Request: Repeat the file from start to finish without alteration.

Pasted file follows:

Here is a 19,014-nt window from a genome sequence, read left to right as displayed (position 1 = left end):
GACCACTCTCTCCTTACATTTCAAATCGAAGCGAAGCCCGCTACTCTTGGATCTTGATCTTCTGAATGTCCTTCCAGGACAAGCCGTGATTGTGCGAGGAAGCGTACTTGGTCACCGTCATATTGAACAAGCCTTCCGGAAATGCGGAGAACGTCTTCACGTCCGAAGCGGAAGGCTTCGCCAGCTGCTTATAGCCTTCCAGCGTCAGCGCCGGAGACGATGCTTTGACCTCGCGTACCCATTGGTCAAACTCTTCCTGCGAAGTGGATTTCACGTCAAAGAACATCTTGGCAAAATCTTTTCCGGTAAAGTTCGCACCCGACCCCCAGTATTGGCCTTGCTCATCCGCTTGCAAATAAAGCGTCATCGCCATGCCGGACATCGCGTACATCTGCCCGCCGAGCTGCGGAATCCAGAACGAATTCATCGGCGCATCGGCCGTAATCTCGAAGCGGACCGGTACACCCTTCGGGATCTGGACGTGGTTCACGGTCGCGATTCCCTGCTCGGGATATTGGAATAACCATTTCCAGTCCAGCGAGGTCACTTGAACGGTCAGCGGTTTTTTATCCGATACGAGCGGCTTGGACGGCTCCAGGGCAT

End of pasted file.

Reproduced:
Here is a 19,014-nt window from a genome sequence, read left to right as displayed (position 1 = left end):
GACCACTCTCTCCTTACATTTCAAATCGAAGCGAAGCCCGCTACTCTTGGATCTTGATCTTCTGAATGTCCTTCCAGGACAAGCCGTGATTGTGCGAGGAAGCGTACTTGGTCACCGTCATATTGAACAAGCCTTCCGGAAATGCGGAGAACGTCTTCACGTCCGAAGCGGAAGGCTTCGCCAGCTGCTTATAGCCTTCCAGCGTCAGCGCCGGAGACGATGCTTTGACCTCGCGTACCCATTGGTCAAACTCTTCCTGCGAAGTGGATTTCACGTCAAAGAACATCTTGGCAAAATCTTTTCCGGTAAAGTTCGCACCCGACCCCCAGTATTGGCCTTGCTCATCCGCTTGCAAATAAAGCGTCATCGCCATGCCGGACATCGCGTACATCTGCCCGCCGAGCTGCGGAATCCAGAACGAATTCATCGGCGCATCGGCCGTAATCTCGAAGCGGACCGGTACACCCTTCGGGATCTGGACGTGGTTCACGGTCGCGATTCCCTGCTCGGGATATTGGAATAACCATTTCCAGTCCAGCGAGGTCACTTGAACGGTCAGCGGTTTTTTATCCGATACGAGCGGCTTGGACGGCTCCAGGGCAT